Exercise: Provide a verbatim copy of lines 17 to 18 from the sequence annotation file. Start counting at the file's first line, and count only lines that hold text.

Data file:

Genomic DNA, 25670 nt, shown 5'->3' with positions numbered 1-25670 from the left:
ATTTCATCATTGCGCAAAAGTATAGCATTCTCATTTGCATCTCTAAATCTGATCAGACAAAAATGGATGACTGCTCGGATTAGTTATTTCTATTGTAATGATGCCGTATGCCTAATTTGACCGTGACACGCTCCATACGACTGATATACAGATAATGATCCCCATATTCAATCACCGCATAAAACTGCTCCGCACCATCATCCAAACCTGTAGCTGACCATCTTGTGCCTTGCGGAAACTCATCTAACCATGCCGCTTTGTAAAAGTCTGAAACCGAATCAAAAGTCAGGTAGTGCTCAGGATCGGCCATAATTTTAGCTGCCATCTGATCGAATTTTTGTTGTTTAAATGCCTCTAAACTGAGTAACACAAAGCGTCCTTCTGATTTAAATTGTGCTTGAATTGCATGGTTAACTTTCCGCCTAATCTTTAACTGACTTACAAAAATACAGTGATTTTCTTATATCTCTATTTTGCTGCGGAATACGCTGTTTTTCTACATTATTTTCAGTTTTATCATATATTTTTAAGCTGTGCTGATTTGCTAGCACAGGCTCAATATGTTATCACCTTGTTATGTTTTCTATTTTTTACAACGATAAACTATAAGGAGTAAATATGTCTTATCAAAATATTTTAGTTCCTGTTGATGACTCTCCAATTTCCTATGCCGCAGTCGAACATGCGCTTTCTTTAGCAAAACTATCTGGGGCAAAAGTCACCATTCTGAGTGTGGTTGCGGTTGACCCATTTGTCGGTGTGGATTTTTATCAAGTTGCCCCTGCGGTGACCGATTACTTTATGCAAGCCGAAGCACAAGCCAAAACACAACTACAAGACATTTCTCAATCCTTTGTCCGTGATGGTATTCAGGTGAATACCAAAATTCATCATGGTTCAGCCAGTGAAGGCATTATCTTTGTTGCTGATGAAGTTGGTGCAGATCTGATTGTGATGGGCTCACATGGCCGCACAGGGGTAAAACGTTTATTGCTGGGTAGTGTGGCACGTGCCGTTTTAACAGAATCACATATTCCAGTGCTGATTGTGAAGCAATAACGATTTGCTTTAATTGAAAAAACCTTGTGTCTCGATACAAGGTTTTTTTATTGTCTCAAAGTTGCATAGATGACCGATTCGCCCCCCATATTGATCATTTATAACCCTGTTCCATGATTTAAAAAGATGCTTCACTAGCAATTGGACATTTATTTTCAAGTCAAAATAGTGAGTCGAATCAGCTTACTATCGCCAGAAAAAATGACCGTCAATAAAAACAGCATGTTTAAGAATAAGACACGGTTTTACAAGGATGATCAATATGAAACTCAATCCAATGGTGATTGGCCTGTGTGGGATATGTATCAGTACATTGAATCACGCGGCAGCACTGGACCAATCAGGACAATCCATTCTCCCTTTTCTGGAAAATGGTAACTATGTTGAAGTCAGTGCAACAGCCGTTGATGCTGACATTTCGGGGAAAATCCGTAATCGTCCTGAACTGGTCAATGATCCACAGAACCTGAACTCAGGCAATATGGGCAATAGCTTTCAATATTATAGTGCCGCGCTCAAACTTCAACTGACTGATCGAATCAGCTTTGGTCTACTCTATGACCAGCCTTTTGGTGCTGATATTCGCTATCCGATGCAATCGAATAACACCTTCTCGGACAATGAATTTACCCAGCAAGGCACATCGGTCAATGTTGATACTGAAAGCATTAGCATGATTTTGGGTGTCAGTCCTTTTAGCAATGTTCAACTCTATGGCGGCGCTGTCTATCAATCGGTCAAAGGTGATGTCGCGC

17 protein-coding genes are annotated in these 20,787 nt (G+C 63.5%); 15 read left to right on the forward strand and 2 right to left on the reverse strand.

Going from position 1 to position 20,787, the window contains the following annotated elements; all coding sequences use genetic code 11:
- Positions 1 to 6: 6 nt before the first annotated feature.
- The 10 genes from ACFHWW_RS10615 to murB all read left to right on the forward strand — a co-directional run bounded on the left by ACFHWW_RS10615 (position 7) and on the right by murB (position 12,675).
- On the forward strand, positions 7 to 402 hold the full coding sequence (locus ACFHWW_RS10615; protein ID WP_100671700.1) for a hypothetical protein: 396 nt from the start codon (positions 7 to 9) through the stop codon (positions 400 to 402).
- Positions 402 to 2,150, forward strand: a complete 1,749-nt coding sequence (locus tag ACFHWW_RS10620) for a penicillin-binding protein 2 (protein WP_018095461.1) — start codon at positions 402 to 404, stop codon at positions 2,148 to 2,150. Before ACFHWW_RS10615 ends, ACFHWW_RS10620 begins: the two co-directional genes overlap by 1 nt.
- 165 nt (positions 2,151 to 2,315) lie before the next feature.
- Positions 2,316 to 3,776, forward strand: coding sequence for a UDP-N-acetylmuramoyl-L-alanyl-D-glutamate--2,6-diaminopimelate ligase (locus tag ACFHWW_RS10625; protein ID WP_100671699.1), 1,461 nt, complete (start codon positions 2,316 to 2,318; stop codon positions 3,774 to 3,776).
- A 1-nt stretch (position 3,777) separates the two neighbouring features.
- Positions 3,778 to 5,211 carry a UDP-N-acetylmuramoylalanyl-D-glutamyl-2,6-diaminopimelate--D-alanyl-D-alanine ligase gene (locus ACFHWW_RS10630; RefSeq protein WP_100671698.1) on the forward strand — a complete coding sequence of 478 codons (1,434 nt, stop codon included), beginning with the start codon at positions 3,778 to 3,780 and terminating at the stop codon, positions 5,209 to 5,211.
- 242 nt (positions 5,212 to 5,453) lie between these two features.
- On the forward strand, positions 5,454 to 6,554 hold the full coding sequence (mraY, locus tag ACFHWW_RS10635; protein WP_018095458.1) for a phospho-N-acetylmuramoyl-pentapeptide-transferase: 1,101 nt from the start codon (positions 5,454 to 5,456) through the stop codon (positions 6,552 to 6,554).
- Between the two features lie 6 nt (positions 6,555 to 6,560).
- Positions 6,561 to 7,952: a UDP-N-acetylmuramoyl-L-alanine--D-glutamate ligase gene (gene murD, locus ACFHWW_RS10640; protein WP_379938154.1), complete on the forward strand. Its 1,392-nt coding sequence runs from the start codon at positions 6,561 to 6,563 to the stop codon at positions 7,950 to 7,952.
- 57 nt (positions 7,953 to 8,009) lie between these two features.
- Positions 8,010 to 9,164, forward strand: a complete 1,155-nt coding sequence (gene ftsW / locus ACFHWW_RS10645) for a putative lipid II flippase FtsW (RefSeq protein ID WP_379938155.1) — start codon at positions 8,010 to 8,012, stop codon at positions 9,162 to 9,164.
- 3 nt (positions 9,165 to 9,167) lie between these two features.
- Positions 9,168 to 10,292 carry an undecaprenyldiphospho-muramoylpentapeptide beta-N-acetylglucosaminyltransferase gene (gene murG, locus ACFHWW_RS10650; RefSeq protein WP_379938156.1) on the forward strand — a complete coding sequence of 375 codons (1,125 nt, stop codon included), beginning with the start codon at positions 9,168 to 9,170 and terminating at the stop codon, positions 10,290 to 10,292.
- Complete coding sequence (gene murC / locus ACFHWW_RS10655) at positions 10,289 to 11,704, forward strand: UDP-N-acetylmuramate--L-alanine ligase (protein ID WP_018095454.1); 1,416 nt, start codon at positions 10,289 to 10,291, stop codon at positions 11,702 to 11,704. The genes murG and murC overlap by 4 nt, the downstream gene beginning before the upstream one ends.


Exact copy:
- 57 nt (positions 7,953 to 8,009) lie between these two features.
- Positions 8,010 to 9,164, forward strand: a complete 1,155-nt coding sequence (gene ftsW / locus ACFHWW_RS10645) for a putative lipid II flippase FtsW (RefSeq protein ID WP_379938155.1) — start codon at positions 8,010 to 8,012, stop codon at positions 9,162 to 9,164.